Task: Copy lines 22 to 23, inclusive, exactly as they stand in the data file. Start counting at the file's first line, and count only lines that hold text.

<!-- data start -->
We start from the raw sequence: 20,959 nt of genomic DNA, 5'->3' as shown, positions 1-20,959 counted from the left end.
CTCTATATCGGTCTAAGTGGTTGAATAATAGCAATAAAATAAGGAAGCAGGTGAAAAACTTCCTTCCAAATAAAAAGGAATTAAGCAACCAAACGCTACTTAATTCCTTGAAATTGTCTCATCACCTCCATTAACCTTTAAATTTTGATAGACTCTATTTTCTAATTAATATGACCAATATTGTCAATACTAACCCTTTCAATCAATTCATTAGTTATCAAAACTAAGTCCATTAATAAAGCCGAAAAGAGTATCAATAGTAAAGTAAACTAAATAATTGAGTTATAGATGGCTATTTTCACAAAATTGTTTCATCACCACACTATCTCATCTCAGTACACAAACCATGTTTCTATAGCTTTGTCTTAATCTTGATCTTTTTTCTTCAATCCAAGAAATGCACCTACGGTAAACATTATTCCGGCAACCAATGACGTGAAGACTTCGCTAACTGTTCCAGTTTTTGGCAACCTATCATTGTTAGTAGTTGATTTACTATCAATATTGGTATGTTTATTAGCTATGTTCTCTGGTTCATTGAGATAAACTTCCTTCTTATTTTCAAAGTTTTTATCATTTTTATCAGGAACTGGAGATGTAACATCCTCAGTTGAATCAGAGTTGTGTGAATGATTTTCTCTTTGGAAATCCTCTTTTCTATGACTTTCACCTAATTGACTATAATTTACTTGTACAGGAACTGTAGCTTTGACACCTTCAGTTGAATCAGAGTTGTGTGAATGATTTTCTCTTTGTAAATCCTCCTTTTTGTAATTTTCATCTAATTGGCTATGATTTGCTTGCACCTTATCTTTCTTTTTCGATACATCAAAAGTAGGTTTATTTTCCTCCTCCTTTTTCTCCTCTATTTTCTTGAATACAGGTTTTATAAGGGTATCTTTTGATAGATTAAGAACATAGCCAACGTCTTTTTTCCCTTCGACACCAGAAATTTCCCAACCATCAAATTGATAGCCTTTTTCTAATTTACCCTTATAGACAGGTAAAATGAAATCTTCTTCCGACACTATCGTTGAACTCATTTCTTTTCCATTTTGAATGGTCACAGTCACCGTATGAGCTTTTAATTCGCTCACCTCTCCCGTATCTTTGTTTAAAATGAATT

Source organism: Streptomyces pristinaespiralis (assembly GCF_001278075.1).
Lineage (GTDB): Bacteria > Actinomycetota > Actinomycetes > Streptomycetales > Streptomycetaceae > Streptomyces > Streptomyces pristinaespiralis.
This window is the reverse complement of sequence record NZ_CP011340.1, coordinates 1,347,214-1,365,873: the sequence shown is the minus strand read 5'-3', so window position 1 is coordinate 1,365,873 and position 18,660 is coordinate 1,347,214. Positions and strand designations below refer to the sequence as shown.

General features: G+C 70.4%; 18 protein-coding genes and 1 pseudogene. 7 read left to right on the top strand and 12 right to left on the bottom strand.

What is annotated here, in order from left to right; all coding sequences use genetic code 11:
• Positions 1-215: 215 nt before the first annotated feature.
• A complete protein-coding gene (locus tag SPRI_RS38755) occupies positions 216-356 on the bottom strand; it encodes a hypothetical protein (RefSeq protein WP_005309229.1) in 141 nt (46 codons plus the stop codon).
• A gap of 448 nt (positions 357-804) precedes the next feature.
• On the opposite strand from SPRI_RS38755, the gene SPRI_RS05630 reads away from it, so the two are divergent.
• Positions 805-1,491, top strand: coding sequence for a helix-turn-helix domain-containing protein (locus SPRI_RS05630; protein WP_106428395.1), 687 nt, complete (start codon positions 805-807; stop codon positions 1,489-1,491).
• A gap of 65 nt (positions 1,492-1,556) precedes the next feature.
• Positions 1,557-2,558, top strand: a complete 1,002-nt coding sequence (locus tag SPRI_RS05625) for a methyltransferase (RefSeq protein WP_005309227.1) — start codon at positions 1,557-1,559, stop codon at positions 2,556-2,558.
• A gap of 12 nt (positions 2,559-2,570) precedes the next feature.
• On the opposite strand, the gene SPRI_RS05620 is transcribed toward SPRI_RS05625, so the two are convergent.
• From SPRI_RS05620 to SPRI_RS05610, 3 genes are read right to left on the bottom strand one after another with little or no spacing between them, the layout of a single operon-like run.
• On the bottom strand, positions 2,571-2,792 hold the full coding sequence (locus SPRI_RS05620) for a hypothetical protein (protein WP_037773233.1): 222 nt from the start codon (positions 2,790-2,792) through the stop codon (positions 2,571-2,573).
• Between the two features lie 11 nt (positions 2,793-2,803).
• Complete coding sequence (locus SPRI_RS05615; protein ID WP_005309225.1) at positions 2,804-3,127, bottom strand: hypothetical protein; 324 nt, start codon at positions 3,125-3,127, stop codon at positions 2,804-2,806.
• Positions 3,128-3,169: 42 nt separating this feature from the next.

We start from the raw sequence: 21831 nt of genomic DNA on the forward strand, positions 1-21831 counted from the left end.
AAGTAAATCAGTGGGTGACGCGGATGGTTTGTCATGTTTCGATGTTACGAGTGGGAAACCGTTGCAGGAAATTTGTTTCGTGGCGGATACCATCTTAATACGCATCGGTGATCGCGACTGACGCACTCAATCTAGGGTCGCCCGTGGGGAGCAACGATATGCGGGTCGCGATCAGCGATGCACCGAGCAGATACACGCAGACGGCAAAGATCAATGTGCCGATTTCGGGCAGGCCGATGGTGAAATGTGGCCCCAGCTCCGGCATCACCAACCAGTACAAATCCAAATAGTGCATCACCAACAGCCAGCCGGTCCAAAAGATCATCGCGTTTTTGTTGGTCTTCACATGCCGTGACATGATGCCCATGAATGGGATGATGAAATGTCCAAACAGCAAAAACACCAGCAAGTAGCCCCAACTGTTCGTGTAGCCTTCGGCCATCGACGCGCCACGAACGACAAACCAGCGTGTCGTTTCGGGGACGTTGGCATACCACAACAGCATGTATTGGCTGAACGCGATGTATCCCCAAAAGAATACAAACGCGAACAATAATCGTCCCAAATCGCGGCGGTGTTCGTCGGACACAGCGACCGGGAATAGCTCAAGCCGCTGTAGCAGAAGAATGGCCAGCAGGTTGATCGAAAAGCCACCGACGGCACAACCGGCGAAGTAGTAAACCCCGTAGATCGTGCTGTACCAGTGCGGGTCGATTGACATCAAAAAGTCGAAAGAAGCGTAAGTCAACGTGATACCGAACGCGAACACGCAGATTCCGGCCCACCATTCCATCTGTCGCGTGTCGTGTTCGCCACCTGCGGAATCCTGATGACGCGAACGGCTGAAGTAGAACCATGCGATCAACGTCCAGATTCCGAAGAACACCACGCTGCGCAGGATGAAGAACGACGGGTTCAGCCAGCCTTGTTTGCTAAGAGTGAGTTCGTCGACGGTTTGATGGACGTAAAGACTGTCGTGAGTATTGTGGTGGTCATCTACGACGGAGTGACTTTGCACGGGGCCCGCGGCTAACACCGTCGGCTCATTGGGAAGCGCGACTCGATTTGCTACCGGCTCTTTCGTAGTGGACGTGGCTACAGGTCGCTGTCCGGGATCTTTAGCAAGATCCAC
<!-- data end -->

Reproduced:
We start from the raw sequence: 21831 nt of genomic DNA on the forward strand, positions 1-21831 counted from the left end.
AAGTAAATCAGTGGGTGACGCGGATGGTTTGTCATGTTTCGATGTTACGAGTGGGAAACCGTTGCAGGAAATTTGTTTCGTGGCGGATACCATCTTAATACGCATCGGTGATCGCGACTGACGCACTCAATCTAGGGTCGCCCGTGGGGAGCAACGATATGCGGGTCGCGATCAGCGATGCACCGAGCAGATACACGCAGACGGCAAAGATCAATGTGCCGATTTCGGGCAGGCCGATGGTGAAATGTGGCCCCAGCTCCGGCATCACCAACCAGTACAAATCCAAATAGTGCATCACCAACAGCCAGCCGGTCCAAAAGATCATCGCGTTTTTGTTGGTCTTCACATGCCGTGACATGATGCCCATGAATGGGATGATGAAATGTCCAAACAGCAAAAACACCAGCAAGTAGCCCCAACTGTTCGTGTAGCCTTCGGCCATCGACGCGCCACGAACGACAAACCAGCGTGTCGTTTCGGGGACGTTGGCATACCACAACAGCATGTATTGGCTGAACGCGATGTATCCCCAAAAGAATACAAACGCGAACAATAATCGTCCCAAATCGCGGCGGTGTTCGTCGGACACAGCGACCGGGAATAGCTCAAGCCGCTGTAGCAGAAGAATGGCCAGCAGGTTGATCGAAAAGCCACCGACGGCACAACCGGCGAAGTAGTAAACCCCGTAGATCGTGCTGTACCAGTGCGGGTCGATTGACATCAAAAAGTCGAAAGAAGCGTAAGTCAACGTGATACCGAACGCGAACACGCAGATTCCGGCCCACCATTCCATCTGTCGCGTGTCGTGTTCGCCACCTGCGGAATCCTGATGACGCGAACGGCTGAAGTAGAACCATGCGATCAACGTCCAGATTCCGAAGAACACCACGCTGCGCAGGATGAAGAACGACGGGTTCAGCCAGCCTTGTTTGCTAAGAGTGAGTTCGTCGACGGTTTGATGGACGTAAAGACTGTCGTGAGTATTGTGGTGGTCATCTACGACGGAGTGACTTTGCACGGGGCCCGCGGCTAACACCGTCGGCTCATTGGGAAGCGCGACTCGATTTGCTACCGGCTCTTTCGTAGTGGACGTGGCTACAGGTCGCTGTCCGGGATCTTTAGCAAGATCCAC